Kūkai (空海, 774 - 835) is one of the most celebrated calligraphy Masters of ancient Japan. He was a Buddhist monk known as Kōbō-Daishi (弘法大師, i.e. The Grand Master Who Propagated the Buddhist Teaching). He was also a skilled poet, artist, and engineer. He was also the founder of Shingon Esoteric sect of Buddhism.
It is also Kūkai who is said to be the creator of Japanese kana syllabary, which is one of the writing systems used in Japan until the present day (aside kanji), although it was never clearly confirmed by the historians and researchers. According to legends, Kūkai composed the famous Iroha poem, which is still in use for educational purposes in Japanese schools. Iroha contains all hiragana characters, but none of them is repeated. Its text reads:
Although its scent still lingers on the form of a flower has scattered away For whom will the glory of this world remain unchanged? Arriving today at the yonder side of the deep mountains of evanescent existence We shall never allow ourselves to drift away intoxicated, in the world of shallow dreams.
(translation by Professor Professor Ryuichi Abe)
Kūkai was travelling to China and spent there 20 years of his life. His knowledge and skill in Chinese calligraphy was outstanding. His writing style (書風) was heavily influenced by the masterpieces of Wang Xizhi (王羲之, 303–361), the calligraphy sage. He brought back with him many Chinese classics upon his return to Japan in 806 C.E.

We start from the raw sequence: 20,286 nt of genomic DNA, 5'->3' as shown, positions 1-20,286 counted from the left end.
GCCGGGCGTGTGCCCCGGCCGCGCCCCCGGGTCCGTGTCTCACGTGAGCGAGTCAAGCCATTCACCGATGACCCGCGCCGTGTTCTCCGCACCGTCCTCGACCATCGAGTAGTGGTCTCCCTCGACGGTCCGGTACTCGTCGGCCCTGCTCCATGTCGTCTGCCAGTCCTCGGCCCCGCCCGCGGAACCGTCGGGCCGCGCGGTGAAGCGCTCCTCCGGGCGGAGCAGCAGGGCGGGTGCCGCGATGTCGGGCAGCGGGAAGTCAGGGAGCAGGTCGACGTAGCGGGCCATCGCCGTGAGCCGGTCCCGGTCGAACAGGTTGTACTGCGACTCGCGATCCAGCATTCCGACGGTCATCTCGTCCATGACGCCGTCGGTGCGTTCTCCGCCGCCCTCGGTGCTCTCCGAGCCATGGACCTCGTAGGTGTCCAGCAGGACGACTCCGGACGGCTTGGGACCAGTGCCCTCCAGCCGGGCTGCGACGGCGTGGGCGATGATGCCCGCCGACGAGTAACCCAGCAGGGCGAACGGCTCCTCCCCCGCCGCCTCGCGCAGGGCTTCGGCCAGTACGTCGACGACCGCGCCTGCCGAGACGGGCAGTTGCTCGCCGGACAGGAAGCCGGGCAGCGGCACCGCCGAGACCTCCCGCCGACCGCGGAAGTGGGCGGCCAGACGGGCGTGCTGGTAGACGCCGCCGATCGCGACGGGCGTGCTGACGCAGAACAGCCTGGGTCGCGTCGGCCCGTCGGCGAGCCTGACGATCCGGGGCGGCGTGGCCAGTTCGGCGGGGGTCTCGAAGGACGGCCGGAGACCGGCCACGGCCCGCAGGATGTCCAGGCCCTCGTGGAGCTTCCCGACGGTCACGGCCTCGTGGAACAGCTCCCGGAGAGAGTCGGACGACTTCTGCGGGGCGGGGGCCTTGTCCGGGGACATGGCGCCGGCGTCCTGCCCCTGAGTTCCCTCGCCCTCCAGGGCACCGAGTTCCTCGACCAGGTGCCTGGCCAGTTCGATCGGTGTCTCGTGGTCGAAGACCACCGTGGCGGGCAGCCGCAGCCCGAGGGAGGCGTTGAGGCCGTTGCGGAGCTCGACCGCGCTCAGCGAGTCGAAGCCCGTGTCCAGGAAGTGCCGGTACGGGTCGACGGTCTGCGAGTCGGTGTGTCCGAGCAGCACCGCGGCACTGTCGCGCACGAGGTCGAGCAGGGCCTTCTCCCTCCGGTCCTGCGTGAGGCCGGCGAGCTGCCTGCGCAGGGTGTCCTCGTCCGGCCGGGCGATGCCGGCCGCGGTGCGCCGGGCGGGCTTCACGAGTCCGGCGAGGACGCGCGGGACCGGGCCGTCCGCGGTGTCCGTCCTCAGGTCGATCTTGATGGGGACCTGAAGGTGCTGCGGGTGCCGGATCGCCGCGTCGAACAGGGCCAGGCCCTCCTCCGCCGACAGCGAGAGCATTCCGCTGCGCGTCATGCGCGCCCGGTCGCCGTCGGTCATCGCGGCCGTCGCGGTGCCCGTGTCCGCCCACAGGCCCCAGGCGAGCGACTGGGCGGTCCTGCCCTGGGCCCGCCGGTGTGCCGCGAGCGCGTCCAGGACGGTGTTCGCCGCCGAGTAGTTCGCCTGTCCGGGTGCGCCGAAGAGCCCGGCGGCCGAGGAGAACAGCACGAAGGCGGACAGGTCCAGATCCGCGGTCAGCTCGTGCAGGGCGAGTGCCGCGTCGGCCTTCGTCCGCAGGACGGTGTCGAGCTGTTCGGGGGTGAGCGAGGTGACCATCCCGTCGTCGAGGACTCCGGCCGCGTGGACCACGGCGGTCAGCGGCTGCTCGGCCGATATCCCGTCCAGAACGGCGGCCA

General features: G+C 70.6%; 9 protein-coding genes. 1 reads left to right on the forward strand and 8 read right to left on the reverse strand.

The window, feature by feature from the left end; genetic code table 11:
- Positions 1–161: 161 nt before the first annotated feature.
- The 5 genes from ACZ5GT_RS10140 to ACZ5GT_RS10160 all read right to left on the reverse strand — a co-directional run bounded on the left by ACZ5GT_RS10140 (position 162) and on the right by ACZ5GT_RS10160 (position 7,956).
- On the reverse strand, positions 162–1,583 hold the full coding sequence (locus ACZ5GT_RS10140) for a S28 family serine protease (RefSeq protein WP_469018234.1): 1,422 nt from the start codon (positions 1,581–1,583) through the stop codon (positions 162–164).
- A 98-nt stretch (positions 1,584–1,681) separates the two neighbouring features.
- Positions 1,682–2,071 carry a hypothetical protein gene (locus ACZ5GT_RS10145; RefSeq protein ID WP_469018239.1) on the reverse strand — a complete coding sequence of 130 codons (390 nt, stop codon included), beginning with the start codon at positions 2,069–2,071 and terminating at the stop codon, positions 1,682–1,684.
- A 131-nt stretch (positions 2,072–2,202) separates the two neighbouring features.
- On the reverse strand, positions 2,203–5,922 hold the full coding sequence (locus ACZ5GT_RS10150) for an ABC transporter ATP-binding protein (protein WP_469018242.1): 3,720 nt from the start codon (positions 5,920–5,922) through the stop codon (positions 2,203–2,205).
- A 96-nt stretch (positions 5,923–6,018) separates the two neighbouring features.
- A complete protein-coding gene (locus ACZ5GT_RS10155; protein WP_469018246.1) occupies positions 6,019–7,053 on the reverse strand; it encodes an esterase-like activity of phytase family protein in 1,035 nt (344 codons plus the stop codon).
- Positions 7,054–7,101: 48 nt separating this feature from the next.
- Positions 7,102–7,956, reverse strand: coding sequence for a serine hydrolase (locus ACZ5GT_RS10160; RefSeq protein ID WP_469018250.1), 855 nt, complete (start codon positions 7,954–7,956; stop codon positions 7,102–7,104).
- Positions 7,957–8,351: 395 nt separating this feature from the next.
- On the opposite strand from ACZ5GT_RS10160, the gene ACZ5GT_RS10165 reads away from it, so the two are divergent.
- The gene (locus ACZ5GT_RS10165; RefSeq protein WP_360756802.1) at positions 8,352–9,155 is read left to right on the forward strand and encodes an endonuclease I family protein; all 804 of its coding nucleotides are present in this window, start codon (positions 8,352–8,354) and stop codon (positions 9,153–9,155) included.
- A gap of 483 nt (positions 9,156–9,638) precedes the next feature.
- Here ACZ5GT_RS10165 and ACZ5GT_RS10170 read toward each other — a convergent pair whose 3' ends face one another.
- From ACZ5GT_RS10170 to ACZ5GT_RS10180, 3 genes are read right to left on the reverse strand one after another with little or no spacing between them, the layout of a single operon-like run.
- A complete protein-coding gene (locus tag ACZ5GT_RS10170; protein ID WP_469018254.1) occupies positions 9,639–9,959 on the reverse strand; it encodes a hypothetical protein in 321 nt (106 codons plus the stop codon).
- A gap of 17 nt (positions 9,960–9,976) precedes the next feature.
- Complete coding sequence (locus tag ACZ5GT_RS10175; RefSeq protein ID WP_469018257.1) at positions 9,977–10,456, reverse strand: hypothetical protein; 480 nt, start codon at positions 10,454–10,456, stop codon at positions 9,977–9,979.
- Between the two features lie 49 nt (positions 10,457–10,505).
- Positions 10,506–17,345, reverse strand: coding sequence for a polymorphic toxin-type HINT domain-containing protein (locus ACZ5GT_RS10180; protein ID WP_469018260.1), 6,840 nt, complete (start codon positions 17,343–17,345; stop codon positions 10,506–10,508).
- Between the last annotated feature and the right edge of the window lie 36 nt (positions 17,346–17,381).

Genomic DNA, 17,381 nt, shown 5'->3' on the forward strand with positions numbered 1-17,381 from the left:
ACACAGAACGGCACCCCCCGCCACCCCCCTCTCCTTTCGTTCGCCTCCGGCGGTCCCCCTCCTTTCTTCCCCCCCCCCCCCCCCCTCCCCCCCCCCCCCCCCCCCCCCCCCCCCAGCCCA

Kūkai, together with Emperor Saga (嵯峨天皇, 786–842) and Tachibana no Hayanari (橘逸勢 c. 782-842) was one of the initiators of the Japanese style in calligraphy, referred to as wayō shodoō (和様書道). Those three gentlemen are know today as "three brushes" (三筆) of the Heiyan period (平安時代, 794 - 1185).
The above two calligraphy works are my humble coipies of the famous "Letter carried by the wind" (風信帖), which was a series of letters written to another Buddhist monk, Saichō (最澄, 767 - 822), the founder of Tendai (天台宗) Japanese school of Mahayana Buddhism. "Letter carried by the wind" is a national Japanese treasure, and it is often used for calligraphy studies in Japan. It style is a brilliant blend of Chinese and Japanese calligraphy styles, of which analysis can only enrich one's skills and horizons.
See the Chinese and Japanese calligraphy history section to read more.
Ponte Ryuurui (品天龍涙)